The U.S. needs to refresh its nuclear capability or it could lose risk its deterrence advantage, a senior official told a Senate committee this week.
Testifying before the Senate Armed Services Committee on May 1, Ellen Lord, undersecretary of defense for acquisition and sustainment, said the nation needs to keep pace with Russia and China who are overhauling their own nuclear capability and building new delivery tools as well.
Although the U.S. is doing that as well, “We are living now with Cold War technology,” Lord said. “We have put off modernizing the triad for multiple decades. So now we have no margin.”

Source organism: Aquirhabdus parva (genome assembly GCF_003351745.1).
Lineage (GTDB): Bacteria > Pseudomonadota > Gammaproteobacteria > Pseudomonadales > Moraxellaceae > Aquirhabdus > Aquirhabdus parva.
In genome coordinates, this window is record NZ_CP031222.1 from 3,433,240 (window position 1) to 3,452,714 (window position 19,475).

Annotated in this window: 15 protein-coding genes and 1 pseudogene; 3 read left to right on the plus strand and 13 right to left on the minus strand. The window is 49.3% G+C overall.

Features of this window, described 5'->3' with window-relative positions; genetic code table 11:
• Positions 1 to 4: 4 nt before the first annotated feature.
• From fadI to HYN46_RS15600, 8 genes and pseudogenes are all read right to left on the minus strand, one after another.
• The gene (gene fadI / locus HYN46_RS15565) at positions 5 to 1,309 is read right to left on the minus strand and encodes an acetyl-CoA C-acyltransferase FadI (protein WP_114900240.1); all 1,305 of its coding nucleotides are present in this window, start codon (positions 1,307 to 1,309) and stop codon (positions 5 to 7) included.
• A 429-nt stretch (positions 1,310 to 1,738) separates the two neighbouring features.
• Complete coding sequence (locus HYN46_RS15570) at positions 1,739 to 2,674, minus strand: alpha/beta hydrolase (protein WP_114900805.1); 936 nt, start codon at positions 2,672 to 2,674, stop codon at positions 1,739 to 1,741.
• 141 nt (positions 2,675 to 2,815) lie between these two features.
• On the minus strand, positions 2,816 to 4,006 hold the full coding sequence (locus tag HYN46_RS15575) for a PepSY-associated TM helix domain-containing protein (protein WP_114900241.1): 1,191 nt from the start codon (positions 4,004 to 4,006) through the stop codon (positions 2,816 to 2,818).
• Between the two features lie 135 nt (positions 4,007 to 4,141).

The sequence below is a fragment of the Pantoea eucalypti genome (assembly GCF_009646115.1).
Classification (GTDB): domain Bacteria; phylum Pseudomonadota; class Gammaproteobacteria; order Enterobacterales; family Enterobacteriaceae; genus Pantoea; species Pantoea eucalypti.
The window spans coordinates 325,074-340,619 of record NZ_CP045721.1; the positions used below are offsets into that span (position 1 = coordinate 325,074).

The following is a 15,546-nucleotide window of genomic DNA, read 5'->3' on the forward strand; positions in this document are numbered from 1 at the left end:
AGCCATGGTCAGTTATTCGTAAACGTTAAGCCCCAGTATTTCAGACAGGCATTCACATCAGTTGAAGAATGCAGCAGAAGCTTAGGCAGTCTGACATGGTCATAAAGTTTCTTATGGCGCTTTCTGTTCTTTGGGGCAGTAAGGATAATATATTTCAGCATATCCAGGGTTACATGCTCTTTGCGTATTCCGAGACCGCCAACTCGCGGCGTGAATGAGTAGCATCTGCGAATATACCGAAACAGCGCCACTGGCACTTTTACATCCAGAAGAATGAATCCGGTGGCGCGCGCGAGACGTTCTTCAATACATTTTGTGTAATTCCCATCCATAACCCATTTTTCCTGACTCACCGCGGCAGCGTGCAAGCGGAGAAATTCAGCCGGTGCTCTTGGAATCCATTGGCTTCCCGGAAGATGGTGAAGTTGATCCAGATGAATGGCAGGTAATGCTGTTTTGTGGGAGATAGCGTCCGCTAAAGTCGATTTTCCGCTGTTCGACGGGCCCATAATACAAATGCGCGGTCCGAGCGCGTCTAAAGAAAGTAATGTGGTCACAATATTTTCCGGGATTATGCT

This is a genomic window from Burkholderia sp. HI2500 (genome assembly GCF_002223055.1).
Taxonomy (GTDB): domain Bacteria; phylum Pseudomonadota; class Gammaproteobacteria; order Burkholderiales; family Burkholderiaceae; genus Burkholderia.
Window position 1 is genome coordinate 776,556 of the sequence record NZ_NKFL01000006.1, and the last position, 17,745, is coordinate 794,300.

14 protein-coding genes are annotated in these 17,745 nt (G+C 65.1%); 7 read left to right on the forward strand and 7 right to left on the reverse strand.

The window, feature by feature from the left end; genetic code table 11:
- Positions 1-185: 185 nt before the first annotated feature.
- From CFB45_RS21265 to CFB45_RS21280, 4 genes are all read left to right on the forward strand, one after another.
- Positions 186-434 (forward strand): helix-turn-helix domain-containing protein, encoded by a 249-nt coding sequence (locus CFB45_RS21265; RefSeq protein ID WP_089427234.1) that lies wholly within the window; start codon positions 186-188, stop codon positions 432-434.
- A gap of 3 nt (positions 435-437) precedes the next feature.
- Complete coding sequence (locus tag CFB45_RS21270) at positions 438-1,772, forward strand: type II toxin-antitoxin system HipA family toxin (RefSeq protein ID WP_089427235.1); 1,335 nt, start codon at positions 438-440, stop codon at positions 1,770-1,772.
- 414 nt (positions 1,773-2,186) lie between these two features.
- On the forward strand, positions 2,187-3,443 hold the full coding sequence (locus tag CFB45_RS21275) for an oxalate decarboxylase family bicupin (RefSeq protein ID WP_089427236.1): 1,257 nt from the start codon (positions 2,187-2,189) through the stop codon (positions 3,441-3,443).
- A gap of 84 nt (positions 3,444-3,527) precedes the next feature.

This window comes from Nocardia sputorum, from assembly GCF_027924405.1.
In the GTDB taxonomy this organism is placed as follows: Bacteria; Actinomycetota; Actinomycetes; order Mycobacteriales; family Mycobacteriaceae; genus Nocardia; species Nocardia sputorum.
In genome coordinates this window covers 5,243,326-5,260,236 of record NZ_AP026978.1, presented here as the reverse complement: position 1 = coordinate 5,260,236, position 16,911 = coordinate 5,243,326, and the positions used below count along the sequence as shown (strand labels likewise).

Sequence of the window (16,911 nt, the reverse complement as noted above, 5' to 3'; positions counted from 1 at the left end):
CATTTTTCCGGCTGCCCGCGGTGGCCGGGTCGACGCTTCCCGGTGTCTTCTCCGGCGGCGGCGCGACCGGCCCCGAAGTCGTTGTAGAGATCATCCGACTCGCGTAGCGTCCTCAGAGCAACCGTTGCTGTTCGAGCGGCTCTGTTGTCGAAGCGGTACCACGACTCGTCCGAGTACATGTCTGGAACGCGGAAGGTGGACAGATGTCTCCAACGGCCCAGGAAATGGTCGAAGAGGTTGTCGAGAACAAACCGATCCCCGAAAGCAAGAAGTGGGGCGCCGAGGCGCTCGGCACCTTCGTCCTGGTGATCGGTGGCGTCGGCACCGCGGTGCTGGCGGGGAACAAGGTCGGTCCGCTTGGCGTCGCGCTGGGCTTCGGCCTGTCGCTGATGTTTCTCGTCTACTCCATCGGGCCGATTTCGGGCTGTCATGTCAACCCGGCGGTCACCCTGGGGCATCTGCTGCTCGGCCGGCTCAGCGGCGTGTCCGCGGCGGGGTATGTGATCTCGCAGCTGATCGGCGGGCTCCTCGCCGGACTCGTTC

The U.S. now must push ahead and any funding cuts “would essentially have us unilaterally stand down in terms of our capability to have a credible nuclear deterrent,” Lord said.
The weapons that make up the U.S. nuclear triad are aging and might soon not be as effective to keep enemies at bay, she said. Those include ground-based missiles submarine-launched ballistic missiles and air-launched cruise missiles —areas where modernization is currently underway.